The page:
This post originally appeared in the Oct. 12 Sacramento Report. Get the Sacramento Report delivered to your inbox every Friday.
In their own ways, Democrats and Republicans came together this year to stop Assemblyman Rocky Chavez.
The moderate conservative from Oceanside — a Latino and a former Marine — was an early favorite and viewed as someone who could bridge the racial and social divides in the mostly coastal 49th Congressional District. Plus, he occasionally breaks with the majority of Republicans in the Assembly.
All that made him a threat to both parties, he told an audience at VOSD’s Politifest Saturday, reflecting on his time in the Assembly and his failed run for Congress earlier this year.
Chavez offered more details on what occurred behind the scenes of the congressional primary and gave a fuller sense of who he believes abandoned him and why. He aimed most of his criticism at fellow Republicans.
The seat had been held since 2000 by Rep. Darrell Issa, a Trump supporter who barely won the 2016 election. After that, Chavez said, Issa presented congressional leaders in D.C. with a way to keep GOP control of the 49th District; in exchange, he wanted an appointment within the Trump administration.
The two men sat down to talk and, Chavez recalled, Issa said, “I know you’re the only one who can hold that seat” and offered an endorsement.
In the meantime, progressive activists started rallying outside Issa’s office.
In late 2017, Chavez’s staff polled residents in the district and found that he was significantly better positioned than the leading Democratic challenger at the time, Doug Applegate, Chavez said, so he shared that polling with Issa.
Weeks later, Issa announced he would not seek re-election — but instead of endorsing Chavez, he threw his support to Diane Harkey, a Republican from Orange County. Why?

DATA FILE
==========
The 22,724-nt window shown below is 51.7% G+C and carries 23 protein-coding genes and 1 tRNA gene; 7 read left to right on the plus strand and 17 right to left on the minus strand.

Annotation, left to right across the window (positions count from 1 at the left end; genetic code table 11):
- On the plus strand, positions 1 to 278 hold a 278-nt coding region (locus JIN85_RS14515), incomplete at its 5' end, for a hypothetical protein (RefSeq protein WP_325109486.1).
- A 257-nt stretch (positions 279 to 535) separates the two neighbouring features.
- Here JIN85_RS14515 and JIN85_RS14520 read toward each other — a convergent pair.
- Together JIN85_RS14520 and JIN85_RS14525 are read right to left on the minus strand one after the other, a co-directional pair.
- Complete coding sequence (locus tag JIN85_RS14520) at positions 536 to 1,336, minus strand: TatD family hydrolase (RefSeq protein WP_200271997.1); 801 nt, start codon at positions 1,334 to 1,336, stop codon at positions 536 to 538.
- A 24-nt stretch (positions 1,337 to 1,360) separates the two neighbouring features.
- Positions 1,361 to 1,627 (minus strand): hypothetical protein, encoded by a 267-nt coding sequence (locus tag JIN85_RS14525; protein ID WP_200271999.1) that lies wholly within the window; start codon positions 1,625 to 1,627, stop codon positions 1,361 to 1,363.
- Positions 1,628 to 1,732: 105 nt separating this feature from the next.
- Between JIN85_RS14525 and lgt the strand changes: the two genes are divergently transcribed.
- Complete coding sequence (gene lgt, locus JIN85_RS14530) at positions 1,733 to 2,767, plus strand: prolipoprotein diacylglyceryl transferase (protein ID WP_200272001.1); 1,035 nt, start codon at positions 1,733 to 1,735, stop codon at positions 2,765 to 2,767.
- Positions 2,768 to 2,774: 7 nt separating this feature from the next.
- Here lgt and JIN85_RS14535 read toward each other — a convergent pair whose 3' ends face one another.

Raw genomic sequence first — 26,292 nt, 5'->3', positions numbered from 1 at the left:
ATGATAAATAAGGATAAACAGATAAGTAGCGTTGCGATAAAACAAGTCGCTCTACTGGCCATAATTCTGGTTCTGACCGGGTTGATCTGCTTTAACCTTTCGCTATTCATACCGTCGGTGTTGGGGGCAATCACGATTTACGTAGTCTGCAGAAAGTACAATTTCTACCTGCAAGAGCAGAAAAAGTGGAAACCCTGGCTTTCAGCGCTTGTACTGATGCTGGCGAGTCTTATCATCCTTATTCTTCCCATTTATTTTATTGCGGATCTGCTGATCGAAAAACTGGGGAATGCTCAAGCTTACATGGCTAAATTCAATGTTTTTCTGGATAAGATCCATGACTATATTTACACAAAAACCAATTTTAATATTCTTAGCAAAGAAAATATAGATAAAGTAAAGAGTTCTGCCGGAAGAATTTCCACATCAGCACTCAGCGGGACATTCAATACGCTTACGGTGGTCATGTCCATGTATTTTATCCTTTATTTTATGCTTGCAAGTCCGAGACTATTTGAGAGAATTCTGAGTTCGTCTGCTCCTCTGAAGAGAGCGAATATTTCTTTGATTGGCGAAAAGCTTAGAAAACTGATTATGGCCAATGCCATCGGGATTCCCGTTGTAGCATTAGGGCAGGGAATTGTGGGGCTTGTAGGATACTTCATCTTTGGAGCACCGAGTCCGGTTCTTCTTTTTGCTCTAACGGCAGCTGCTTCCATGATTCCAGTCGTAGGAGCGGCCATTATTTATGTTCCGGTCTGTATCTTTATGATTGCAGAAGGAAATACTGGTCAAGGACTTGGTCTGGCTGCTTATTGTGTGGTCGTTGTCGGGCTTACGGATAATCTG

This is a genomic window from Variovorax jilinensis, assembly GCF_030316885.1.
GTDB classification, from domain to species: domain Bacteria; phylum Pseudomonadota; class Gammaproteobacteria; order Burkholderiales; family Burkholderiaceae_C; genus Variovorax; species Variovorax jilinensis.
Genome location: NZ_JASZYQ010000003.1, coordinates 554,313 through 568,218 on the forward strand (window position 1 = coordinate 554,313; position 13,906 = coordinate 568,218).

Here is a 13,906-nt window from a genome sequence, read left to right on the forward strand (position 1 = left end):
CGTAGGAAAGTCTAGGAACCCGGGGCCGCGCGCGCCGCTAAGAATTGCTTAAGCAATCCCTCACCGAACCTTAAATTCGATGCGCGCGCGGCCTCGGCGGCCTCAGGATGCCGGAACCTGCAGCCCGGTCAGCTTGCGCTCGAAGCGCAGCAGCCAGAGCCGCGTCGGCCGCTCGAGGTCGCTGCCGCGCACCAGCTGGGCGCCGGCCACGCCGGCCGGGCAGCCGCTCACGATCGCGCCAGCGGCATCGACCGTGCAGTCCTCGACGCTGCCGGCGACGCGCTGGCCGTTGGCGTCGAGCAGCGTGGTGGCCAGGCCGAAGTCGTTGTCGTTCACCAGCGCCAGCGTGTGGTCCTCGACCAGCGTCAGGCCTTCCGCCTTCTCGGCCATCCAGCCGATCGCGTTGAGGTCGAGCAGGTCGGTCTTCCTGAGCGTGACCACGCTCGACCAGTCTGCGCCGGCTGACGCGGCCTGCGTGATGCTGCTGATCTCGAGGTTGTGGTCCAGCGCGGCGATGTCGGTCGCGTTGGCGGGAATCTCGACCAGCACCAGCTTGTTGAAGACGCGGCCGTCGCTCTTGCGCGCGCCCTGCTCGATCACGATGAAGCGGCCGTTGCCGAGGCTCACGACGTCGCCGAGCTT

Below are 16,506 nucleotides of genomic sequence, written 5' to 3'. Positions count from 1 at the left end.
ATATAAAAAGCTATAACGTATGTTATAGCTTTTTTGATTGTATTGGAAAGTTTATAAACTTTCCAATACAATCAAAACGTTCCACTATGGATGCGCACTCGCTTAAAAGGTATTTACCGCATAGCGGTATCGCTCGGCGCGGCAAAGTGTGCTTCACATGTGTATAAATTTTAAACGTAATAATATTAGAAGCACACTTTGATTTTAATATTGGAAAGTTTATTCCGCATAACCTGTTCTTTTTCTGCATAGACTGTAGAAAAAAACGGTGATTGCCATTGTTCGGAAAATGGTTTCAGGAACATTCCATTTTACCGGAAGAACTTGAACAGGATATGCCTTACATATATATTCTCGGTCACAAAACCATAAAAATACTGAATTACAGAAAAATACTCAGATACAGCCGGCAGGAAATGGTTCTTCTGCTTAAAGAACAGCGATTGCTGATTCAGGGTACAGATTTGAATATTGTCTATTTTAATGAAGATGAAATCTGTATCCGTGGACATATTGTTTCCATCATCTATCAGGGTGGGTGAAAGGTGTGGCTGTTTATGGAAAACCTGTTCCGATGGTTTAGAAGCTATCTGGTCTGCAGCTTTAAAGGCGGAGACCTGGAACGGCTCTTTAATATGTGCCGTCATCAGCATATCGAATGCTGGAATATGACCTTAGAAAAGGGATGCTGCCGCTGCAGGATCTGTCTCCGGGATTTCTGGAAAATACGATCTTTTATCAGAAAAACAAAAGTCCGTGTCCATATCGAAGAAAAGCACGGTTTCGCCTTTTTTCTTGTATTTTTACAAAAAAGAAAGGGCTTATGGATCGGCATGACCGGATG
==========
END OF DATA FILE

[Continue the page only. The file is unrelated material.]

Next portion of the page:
“Because Darrell Issa knew that … if a Republican won this race, it would show that Darrell Issa was the problem,” Chavez said. “If there’s one thing I know about Darrell, Darrell has a huge ego.”
Neither Issa’s office nor a political consultant for Harkey returned a request for comment Monday.
A significant portion of Chavez’s exit interview, conducted by CALmatters’ Dan Morain, focused on his vote to extend California’s cap-and-trade program in 2017, which continues to haunt him.
But during private discussions, Chavez said, somewhere between 12 and 15 Republicans seemed to be on board with the climate program, even if it was being carried by a Democratic governor. The program had originally been a Republican idea — a way to use markets to curb greenhouse gas emissions rather than bureaucratic mandates.
That support faded, however, when a letter arrived from Rep. Kevin McCarthy — the No. 2 Republican in the House of Representatives and a power-broker in California — urging a no vote, Chavez said. Only seven Assembly Republicans wound up voting for cap-and-trade.
Chavez was hurt in the process too, but the greatest damage to his political ambitions came from a claim on the right that Chavez had voted in favor of raising the state’s gas tax. He hadn’t. But they conflated his vote for cap-and-trade with the separate vote to raise the gas tax, now the subject of a repeal effort on the November ballot.
Chavez said people he’d known for years began to back away. Combined with his opposition to Trump’s border wall, word began to spread that conservatives couldn’t trust him.